According to Raymond Moore, women “are lucky” and building on Moore’s sentiments, Novak Djokovic believes men “should fight more” for the pay he thinks men “deserve.” Both statements not only belittle the female experience, but also minimize the progression of the Women’s Tennis Association (WTA) and women striving for change within the realm of sports.
Moore, until resigning on Monday evening, was the tournament director of the BNP Paribas Open (also known as the Indian Wells Masters). This isn’t the first time the Indian Wells tourney has been plagued with scandal. In 2001, Serena Williams endured racial slurs and cacophonous booing after her father Richard was accused of deciding matches between her and her older sister Venus. For 14 years, the Williams sisters had taken a boycott against the California tournament until the younger Williams reentered in 2015.
When approached by the press on Sunday, Moore addressed questions about the state of the WTA. The South African former professional tennis player sneeringly chuckled and wished that in a future life he would return to the game as a woman within the WTA. He explained that his reasoning was due to his ideology that women “ride on coattails of the men” and that women “don’t make any decisions” and, in turn, are “lucky” because of this.
Let me get one thing straight–women, especially within the sport of tennis, haven’t steered clear of making decisions for themselves and for the social advancement of game, and are far from “lucky” human beings.
It seems as if Moore, who never won a grand slam in his professional career, has forgotten about the extreme service women within the WTA have paid to their cause and profession. For starters, women’s sports juggernaut Billie Jean King was the martyr to establish the WTA in the first place, enduring tremendous sexism, and it should be known that the complex home to the U.S. Open is not named after anyone within the Association for Tennis Professional (ATP), but is rightfully named in King’s honor. Also, let us not downplay one of Venus William’s most glorious accomplishments within the WTA. It was in 2005 when Williams marched into the boardroom at the All England Lawn Tennis and Croquet Club a day before the Wimbledon final to Larry Scott and the entire grand slam committee. Williams asserted how the unequal pay yielded thoughts similar to being deemed “almost as good” when compared to her male counterparts within the sport.
What I find most interesting is that a majority of the media has paid attention to the latter half of Moore’s misogynistic remarks. Moore explained that if he were a woman within the WTA, he would have felt completely obligated to “go down every night on [his] knees” and be grateful for the male heavyweights in the sport (i.e. “Roger Federer and Rafa Nadal”) because apparently “they have carried this sport.” This couldn’t be more bogus as, in the past few years, not only has the Women’s U.S. Open sold out before the men’s, but the finals in 2013 and 2014 earned higher television ratings than the men’s finals. And, when asking the general American public who isn’t very knowledgeable of the sphere of tennis, most can recognize the name Serena Williams, who has established herself as a phenomenon for not only women, but for the entire sport of professional tennis.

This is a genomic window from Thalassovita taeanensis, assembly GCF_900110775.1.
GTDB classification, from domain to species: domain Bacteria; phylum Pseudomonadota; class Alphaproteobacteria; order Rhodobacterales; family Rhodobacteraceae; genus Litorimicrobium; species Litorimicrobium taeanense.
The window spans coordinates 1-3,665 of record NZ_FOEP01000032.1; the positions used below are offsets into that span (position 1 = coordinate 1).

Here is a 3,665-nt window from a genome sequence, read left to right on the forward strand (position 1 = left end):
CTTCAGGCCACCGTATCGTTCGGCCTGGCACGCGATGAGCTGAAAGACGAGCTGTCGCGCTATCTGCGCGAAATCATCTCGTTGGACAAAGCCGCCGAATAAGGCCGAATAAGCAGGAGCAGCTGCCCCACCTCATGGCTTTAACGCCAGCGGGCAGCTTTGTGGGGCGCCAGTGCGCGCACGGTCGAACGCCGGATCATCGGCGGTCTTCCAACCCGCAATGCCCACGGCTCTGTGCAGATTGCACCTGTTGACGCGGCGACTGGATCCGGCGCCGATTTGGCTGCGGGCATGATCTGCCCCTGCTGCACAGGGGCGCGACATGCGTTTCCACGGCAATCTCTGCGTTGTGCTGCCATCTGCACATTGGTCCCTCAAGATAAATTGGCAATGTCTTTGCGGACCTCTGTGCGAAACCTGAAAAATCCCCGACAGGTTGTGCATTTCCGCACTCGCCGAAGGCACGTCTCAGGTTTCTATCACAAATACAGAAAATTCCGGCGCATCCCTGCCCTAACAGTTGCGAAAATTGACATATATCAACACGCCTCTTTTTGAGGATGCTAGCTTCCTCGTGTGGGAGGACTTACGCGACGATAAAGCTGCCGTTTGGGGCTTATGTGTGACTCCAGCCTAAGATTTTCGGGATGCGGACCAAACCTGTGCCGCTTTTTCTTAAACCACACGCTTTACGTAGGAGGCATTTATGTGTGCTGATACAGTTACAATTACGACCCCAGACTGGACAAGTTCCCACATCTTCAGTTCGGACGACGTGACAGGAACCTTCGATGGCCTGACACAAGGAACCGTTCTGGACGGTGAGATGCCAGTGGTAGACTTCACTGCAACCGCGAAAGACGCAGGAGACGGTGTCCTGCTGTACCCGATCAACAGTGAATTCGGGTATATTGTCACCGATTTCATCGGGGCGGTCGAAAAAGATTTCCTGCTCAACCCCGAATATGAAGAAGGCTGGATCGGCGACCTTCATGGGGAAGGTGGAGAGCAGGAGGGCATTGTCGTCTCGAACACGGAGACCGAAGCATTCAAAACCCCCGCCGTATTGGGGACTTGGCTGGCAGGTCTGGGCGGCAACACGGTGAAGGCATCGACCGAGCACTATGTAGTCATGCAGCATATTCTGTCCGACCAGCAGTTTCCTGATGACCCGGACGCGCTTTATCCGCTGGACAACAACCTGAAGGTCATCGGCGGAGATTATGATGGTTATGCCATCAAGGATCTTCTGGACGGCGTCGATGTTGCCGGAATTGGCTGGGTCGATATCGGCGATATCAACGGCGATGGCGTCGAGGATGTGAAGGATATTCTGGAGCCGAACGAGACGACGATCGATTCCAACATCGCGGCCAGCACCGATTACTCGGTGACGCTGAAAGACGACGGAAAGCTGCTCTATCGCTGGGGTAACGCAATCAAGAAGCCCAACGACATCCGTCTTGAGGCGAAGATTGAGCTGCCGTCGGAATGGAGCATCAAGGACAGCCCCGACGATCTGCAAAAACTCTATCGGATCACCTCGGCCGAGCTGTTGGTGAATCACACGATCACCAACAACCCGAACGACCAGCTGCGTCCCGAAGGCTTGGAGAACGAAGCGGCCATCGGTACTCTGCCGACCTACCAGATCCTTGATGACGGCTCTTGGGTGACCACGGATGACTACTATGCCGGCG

Djokovic, the current number-one-ranked men’s tennis player in the world, apparently believes that men should be “awarded more” and should have the ability without any sort of stigma “to fight for what [they] think [they] deserve.” He seemed to assert that women have fought, but men should have that ubiquitous opportunity as well. What Djokovic doesn’t comprehend is that men have almost never had to “fight” for equal pay. The current number-one treats the notion of being a revolutionary like to a delicacy rather than a necessity. His discussion regarding women’s biology and our “hormones and different stuff” wasn’t just uncalled for—it reinforced how the our patriarchal society is filled with unaware misogynists.
We need to acknowledge what is wrong with saying that women “are lucky” because, honestly, the female species has never been. Both of these men within the domain of tennis have been too blindsided to discern their own privilege as men. Males throughout history have maintained and exercised their dominance, and calling women the “lucky ones” completely disregards this concept.
Although Moore has resigned and Djokovic has apologized for his patronizing comments, Billie Jean King’s statement from 2014 still stands: “Sports are a microcosm of society.”